The Bert Linas and the Aboitizes of the country should have been called to duty in the aftermath of Yolanda. I think appealing to their sense of country would have dropped any hesitation on their part to help. Ok, we have to answer this question . Where and in what area precisely would they help?
Untangling the logistical nightmare that normally goes with the movement of relief goods and materials to the ravaged areas is right in their area. These are the people who know how to move cargo in the speediest and the most efficient way possible. It is part of their business and on Bert Lina’s part, it is his core business.
Speed, efficiency and precision in the movement of cargo. Cargo meant to save human lives or ease suffering of the deepest and brutalizing kind. Cargo that can tame the chaos, ease the pangs of hunger and build the confidence within the ranks of the devastated communities. The looting and the pillaging, and the way the hungry and the thirsty have reacted rather recklessly were not totally unexpected in an environment that desperate.
Why did we not tap them, the people with solid track records and a real grounding on the movement of cargo, especially cargo that meant life-and-death for the affected communities? A few reasons.
Nobody prepared for Yolanda
The political leadership was prepared for the worst and had the best of intentions. But their idea of a worst-case scenario was not the “ off-scale” impact of a super typhoon that packed strength of 195 miles per hour on the average and gustiness of more than 220 mph.
We have a long, institutional memory of killer typhoons but not typhoons with the devastating strength of Yolanda. Who was prepared for Yolanda? Nobody. Across the globe, people of all races and creed watched helplessly and silently as they watched the impact of Yolanda, the communities littered with rubble and dead bodies and the survivors who looked like they were better off as dead.
What could have been the reason the decision to help by the US was just a little ahead of the decision of Iran to help? Because the Philippines was dealing with a tragedy which scope and scale is unknown to a hurricane country such as the US and a quake-prone country like Iran. And that was the prime motivation for helping. Helping a country deal with a catastrophe brought about by a natural force that is yet without precedent in the annals of calamities.
No measures, no gauges
Another reason is the Philippines is not really a country that employs or throws around the word “ metrics” routinely. We do not seem to measure anything, including the speed by which an important cargo moves from point to point. Delays? So what. Logjams? So what? Logistical nightmares? Who cares?
In this God-forsaken country, the standard practice of developed economies to achieve maximum efficiency by moving cargo the fastest and cost-efficient way possible is not even taught in college. In countries such as the US, there are undergraduate and MBA programs with concentration in logistics and related matters . Once, my OFW kid in the US called very excitedly after being sent by her company to learn from the ground-breaking ways of a popular, pace-setting and profitable online retailer. You know what the trailblazing online retailer told the awed observers: “ We are a metrics company that sells shoes on the side.”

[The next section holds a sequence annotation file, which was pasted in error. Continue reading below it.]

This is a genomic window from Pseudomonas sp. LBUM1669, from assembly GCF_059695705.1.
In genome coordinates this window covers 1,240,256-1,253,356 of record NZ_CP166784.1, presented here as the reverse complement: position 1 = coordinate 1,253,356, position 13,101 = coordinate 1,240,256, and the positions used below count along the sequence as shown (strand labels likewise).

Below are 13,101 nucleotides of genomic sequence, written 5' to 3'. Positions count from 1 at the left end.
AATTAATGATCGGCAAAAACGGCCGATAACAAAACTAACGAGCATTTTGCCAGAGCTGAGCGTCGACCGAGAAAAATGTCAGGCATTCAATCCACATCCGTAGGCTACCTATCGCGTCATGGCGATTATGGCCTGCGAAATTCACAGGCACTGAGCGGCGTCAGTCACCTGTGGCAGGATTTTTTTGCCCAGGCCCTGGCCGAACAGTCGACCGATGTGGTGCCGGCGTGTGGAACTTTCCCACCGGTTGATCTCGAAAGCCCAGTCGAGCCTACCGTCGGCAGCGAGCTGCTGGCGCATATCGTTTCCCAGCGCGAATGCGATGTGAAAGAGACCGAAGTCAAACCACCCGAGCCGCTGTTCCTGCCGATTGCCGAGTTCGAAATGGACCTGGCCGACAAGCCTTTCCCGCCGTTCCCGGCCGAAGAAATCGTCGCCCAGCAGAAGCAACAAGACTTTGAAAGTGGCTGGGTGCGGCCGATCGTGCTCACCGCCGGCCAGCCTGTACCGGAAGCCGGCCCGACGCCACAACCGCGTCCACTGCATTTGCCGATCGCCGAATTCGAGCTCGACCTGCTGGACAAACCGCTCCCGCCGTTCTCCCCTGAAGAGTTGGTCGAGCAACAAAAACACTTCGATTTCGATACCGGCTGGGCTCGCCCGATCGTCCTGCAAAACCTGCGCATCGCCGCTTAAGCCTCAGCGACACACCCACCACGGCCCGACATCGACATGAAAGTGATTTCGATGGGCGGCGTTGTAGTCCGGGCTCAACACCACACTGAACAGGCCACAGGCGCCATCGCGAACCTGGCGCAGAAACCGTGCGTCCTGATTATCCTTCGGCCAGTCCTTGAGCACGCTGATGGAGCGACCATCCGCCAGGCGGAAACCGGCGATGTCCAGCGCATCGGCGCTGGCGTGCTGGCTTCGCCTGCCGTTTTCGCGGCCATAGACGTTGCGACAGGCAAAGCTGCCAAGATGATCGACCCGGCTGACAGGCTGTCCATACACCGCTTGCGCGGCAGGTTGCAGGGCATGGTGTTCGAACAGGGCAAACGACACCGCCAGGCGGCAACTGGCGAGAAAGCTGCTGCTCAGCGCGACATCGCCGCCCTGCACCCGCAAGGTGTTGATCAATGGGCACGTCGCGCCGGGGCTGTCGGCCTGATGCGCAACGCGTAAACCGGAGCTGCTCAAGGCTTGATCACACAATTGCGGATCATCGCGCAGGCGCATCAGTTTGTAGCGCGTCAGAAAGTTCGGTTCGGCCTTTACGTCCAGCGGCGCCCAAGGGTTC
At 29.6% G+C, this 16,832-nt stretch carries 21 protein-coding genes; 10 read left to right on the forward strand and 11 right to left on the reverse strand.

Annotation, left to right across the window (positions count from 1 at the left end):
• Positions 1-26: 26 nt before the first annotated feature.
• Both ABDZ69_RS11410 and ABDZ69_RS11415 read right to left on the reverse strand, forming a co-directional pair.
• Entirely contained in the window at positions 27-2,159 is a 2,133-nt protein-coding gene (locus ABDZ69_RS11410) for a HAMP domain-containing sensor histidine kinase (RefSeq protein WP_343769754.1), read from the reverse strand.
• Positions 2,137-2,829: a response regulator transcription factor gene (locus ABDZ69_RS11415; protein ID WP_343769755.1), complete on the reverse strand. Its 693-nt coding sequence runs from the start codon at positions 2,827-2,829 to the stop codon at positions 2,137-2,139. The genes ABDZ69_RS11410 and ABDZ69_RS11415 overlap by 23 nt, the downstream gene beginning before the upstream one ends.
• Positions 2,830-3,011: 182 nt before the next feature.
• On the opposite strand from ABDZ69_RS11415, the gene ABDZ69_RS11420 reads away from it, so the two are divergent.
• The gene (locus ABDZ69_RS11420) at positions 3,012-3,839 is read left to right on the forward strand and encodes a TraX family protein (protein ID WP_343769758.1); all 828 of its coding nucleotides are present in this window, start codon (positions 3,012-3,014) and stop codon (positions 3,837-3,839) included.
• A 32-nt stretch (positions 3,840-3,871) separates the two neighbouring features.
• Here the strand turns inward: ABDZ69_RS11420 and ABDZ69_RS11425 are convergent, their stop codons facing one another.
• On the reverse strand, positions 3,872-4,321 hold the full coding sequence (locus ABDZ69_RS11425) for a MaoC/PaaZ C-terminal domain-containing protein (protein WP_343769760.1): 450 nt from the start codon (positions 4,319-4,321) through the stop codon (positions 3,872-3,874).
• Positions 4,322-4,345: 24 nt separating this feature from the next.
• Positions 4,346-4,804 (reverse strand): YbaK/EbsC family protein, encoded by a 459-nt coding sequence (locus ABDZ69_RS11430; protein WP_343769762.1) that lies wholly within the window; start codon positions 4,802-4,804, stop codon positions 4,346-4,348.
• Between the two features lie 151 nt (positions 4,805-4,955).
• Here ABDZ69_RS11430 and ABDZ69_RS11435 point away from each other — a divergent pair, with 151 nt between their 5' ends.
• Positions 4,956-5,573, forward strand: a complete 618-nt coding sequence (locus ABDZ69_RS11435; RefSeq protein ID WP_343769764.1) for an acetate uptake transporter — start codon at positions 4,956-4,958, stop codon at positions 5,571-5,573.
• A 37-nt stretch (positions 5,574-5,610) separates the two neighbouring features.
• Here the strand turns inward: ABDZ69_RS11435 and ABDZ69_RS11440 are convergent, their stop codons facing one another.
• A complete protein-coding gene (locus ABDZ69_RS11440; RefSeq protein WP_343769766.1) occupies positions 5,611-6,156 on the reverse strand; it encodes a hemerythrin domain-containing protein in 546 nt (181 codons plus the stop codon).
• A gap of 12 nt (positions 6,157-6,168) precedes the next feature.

First, the online retailer started with the metrics. Only after establishing the metrics did they do the retailing plan and the delivery strategies .
Why did the accountants and numbers-proficient ex-military men within the inner circles of power forget to employ logistical sophistication in pursuit of a life-and-death matter such as delivering help and succor with speed and precision?
Slowness a national crime
Why did not the high-profile Grace Pulido Tan do an instant audit of the lethargic delivery efforts and called the slowness a national crime? Failing to deliver food and water on time in the Visayan wastelands, we have to remind Ms. Pulido, is a greater official transgression than a thousand Napoles caper.
Examining and dealing with those failures would lead all of us to the hard truth .
That this is a nation in which the higher obsession and ambition of its people is to be an actor and get roles in teleserye. Or, pursue hoop dreams. Or become beauty queens.
These national obsessions so dominate the consciousness and the national conversation that metrics and moving logistics are left to the Linas and the Aboitizes.
The concerns of hard-core sciences and metrics are not even in the periphery of the national concerns.
Between “ Got to Believe” and Anderson Cooper’s reporting on Yolanda, what do you think would get real and serious audience? The answer will make the concerned Filipino weep.
Yolanda, let us be clear about it, was not a punishment for a people that are more concerned with being artistas, basketbolistas and beauty queens than metrics and science – which undergird the saving of lives and property and animate the tools that are used to mitigate the impact of violent weather shifts. No, typhoons are not a morality tale and they don’t take place for a reason.
Calamities, however, are instructive. They are instructing us that national survival will be enhanced by more focus on metrics and algorithm and the hard sciences. Those who live in the fantasy world of teleserye, hoop tournaments and beauty contests are usually the kind of people who fail on an epic scale in dealing with national tragedies.